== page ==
In the recent war between Russia and Ukraine, many observers believe that Taiwan may be the next Ukraine, with China playing the role of Russia. Obviously, China did not discuss this specific issue at the Two Sessions, but it kept repeating its past policies and guidelines for Taiwanese affairs. Hence, the Chinese government is likely still vacillating between supporting Russia’s military operations and Ukraine’s independence, thereby showing ambiguity in China’s foreign policy. However, in any case, China seems reluctant to compare Taiwan with Ukraine because Taiwan, according to Beijing, is a Chinese territory. In other words, China will remain neutral and cool concerning foreign affairs that may interfere with its Taiwanese policy. Moreover, it will continue to handle cross-Strait relations based on the so-called “one China” stance.
Overall, from the Two Sessions this year, we can observe that the policy toward Taiwan is still generally in line with the direction established previously. Of course, in these meetings, some terms of Taiwanese policy have been strengthened. For example, last year, officials used the words “high vigilance and resolute containment” for Taiwan’s independence, but this year it was changed to “resolutely opposed,” which seems to be more powerful. Nevertheless, besides these subtle changes, the main line of Taiwanese policy remains the same as in the past.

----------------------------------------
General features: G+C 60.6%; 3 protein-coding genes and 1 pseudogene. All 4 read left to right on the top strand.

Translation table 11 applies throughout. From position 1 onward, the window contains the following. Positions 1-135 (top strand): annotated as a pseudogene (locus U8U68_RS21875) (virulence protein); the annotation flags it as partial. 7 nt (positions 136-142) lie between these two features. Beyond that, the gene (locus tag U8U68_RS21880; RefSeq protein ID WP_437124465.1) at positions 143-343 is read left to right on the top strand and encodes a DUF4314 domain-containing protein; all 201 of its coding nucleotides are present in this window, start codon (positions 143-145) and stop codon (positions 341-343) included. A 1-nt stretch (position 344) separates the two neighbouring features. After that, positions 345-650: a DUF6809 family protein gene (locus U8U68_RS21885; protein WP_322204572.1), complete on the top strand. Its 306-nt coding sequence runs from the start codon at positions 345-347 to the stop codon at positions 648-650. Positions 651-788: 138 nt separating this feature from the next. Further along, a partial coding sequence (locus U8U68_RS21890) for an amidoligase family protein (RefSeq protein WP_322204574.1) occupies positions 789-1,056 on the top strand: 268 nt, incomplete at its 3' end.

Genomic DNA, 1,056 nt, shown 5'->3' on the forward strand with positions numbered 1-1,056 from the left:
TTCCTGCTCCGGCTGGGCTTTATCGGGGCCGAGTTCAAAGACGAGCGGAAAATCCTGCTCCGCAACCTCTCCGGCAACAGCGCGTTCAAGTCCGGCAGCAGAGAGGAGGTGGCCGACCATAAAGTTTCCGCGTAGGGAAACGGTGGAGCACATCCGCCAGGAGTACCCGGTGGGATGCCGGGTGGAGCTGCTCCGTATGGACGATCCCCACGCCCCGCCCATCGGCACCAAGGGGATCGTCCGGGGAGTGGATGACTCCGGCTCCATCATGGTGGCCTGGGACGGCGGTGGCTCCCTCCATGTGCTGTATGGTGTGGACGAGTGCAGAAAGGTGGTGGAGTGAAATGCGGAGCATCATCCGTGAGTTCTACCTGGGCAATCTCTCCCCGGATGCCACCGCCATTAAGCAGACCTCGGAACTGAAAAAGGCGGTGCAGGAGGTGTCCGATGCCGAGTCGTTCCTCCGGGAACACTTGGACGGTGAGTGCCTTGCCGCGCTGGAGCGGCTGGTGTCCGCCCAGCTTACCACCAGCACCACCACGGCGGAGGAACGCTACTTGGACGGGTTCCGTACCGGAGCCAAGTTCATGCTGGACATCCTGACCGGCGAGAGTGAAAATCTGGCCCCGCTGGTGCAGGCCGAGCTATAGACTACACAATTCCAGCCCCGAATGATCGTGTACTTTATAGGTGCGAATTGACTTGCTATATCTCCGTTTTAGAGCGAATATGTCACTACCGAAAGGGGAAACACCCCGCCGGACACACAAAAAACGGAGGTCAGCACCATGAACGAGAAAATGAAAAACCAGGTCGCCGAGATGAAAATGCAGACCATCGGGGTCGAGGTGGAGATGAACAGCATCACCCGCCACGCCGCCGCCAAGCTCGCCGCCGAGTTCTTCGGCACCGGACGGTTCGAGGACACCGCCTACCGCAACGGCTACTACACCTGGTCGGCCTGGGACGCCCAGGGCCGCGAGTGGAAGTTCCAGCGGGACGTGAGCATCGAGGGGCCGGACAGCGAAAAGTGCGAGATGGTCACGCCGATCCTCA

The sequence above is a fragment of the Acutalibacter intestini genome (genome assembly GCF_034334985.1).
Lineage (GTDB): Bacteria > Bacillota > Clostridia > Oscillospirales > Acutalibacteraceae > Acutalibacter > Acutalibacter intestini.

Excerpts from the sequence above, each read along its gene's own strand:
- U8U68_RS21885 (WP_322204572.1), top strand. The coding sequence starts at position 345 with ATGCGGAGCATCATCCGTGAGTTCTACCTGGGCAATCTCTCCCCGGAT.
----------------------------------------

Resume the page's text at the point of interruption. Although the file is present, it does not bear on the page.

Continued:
The CPPCC meeting did not mention the deployment of work in Taiwan, but this does not seem to mean that the CCP’s policy toward Taiwan will change. Wang Yang mentioned the need to strengthen the unity and struggle of the “descendants of the Chinese nation,” which of course includes “Taiwanese compatriots.” In the reports from the Two Sessions, the language and length of Taiwanese affairs were downplayed, and the main purpose was to deepen the so-called goal of “the successful convening of the 20th National Party Congress and strengthening the national public’s support for the Party.” For example, the government work report elaborates more on internal affairs, such as innovation, rural governance, environmental protection, and strengthening economic development. These issues may be the ones that the Chinese public is currently more concerned about. In other words, the main purpose of the Two Sessions’ report this year is to stabilize the support of the Chinese people for the CCP and Xi Jinping.
To summarize, the discussion of Taiwanese affairs at the Two Sessions was somewhat deemphasized compared to previous years. Moreover, their content only repeats some principles or policies that have already been mentioned by the CCP, and there are few new ideas. This is because this year’s Two Sessions focus more on the internal united front and propaganda work. Regarding their work on Taiwan, the Beijing authorities value stability over innovation. However, this stability only reiterates some official principles or “red lines.” The next stages of Taiwanese policy will probably not have specific deployments or formulations until Xi Jinping is confirmed as continuing in his post as General Secretary at the 20th National Party Congress.
(Dr. Tsai is Research Fellow, Institute of Political Science, Academia Sinica)